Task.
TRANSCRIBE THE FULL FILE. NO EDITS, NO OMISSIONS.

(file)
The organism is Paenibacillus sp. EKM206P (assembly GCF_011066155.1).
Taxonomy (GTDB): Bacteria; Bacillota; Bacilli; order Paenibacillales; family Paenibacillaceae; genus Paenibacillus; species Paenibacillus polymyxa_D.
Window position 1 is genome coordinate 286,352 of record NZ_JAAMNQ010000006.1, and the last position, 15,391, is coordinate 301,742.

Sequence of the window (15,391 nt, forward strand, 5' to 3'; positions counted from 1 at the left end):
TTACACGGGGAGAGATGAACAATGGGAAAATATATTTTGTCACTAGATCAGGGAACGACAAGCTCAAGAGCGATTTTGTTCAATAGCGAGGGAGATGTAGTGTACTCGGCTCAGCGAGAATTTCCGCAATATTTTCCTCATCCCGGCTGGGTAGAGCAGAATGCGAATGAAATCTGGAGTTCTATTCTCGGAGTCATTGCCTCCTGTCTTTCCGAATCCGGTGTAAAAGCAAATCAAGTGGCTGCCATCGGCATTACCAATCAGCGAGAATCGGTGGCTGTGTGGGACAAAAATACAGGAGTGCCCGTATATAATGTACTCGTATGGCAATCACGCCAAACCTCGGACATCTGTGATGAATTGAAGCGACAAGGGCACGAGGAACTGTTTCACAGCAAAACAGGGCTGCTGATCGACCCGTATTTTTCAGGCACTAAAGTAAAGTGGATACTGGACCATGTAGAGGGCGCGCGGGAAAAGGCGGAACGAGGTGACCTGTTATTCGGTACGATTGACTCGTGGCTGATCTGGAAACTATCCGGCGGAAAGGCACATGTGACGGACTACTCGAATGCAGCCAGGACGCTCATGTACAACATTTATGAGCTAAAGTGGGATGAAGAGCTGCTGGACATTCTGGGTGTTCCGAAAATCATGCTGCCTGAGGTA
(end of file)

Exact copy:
The organism is Paenibacillus sp. EKM206P (assembly GCF_011066155.1).
Taxonomy (GTDB): Bacteria; Bacillota; Bacilli; order Paenibacillales; family Paenibacillaceae; genus Paenibacillus; species Paenibacillus polymyxa_D.
Window position 1 is genome coordinate 286,352 of record NZ_JAAMNQ010000006.1, and the last position, 15,391, is coordinate 301,742.

Sequence of the window (15,391 nt, forward strand, 5' to 3'; positions counted from 1 at the left end):
TTACACGGGGAGAGATGAACAATGGGAAAATATATTTTGTCACTAGATCAGGGAACGACAAGCTCAAGAGCGATTTTGTTCAATAGCGAGGGAGATGTAGTGTACTCGGCTCAGCGAGAATTTCCGCAATATTTTCCTCATCCCGGCTGGGTAGAGCAGAATGCGAATGAAATCTGGAGTTCTATTCTCGGAGTCATTGCCTCCTGTCTTTCCGAATCCGGTGTAAAAGCAAATCAAGTGGCTGCCATCGGCATTACCAATCAGCGAGAATCGGTGGCTGTGTGGGACAAAAATACAGGAGTGCCCGTATATAATGTACTCGTATGGCAATCACGCCAAACCTCGGACATCTGTGATGAATTGAAGCGACAAGGGCACGAGGAACTGTTTCACAGCAAAACAGGGCTGCTGATCGACCCGTATTTTTCAGGCACTAAAGTAAAGTGGATACTGGACCATGTAGAGGGCGCGCGGGAAAAGGCGGAACGAGGTGACCTGTTATTCGGTACGATTGACTCGTGGCTGATCTGGAAACTATCCGGCGGAAAGGCACATGTGACGGACTACTCGAATGCAGCCAGGACGCTCATGTACAACATTTATGAGCTAAAGTGGGATGAAGAGCTGCTGGACATTCTGGGTGTTCCGAAAATCATGCTGCCTGAGGTA